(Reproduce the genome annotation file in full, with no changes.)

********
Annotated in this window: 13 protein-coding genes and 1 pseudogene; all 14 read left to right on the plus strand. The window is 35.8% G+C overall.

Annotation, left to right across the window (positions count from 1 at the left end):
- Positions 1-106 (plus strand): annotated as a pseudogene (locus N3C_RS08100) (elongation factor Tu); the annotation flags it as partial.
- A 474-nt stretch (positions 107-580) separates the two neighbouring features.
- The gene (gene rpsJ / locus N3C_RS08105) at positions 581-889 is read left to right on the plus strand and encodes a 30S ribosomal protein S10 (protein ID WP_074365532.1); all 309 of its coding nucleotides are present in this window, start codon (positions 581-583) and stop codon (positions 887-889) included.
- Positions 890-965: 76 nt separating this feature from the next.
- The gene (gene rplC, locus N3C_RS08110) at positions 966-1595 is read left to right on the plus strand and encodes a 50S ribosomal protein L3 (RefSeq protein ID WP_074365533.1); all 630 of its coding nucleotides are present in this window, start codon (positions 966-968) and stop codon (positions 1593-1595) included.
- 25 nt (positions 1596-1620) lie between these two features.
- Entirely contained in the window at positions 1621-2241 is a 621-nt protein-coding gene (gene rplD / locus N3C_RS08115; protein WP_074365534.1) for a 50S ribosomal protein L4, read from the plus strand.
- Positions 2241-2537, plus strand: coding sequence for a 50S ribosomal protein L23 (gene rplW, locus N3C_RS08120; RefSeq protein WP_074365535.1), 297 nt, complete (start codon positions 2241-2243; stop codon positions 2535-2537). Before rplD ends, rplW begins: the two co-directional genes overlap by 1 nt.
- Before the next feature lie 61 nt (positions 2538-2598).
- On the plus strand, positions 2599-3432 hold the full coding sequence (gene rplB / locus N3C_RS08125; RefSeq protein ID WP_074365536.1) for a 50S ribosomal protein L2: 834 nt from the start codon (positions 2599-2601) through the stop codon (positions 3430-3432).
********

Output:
Annotated in this window: 13 protein-coding genes and 1 pseudogene; all 14 read left to right on the plus strand. The window is 35.8% G+C overall.

Annotation, left to right across the window (positions count from 1 at the left end):
- Positions 1-106 (plus strand): annotated as a pseudogene (locus N3C_RS08100) (elongation factor Tu); the annotation flags it as partial.
- A 474-nt stretch (positions 107-580) separates the two neighbouring features.
- The gene (gene rpsJ / locus N3C_RS08105) at positions 581-889 is read left to right on the plus strand and encodes a 30S ribosomal protein S10 (protein ID WP_074365532.1); all 309 of its coding nucleotides are present in this window, start codon (positions 581-583) and stop codon (positions 887-889) included.
- Positions 890-965: 76 nt separating this feature from the next.
- The gene (gene rplC, locus N3C_RS08110) at positions 966-1595 is read left to right on the plus strand and encodes a 50S ribosomal protein L3 (RefSeq protein ID WP_074365533.1); all 630 of its coding nucleotides are present in this window, start codon (positions 966-968) and stop codon (positions 1593-1595) included.
- 25 nt (positions 1596-1620) lie between these two features.
- Entirely contained in the window at positions 1621-2241 is a 621-nt protein-coding gene (gene rplD / locus N3C_RS08115; protein WP_074365534.1) for a 50S ribosomal protein L4, read from the plus strand.
- Positions 2241-2537, plus strand: coding sequence for a 50S ribosomal protein L23 (gene rplW, locus N3C_RS08120; RefSeq protein WP_074365535.1), 297 nt, complete (start codon positions 2241-2243; stop codon positions 2535-2537). Before rplD ends, rplW begins: the two co-directional genes overlap by 1 nt.
- Before the next feature lie 61 nt (positions 2538-2598).
- On the plus strand, positions 2599-3432 hold the full coding sequence (gene rplB / locus N3C_RS08125; RefSeq protein ID WP_074365536.1) for a 50S ribosomal protein L2: 834 nt from the start codon (positions 2599-2601) through the stop codon (positions 3430-3432).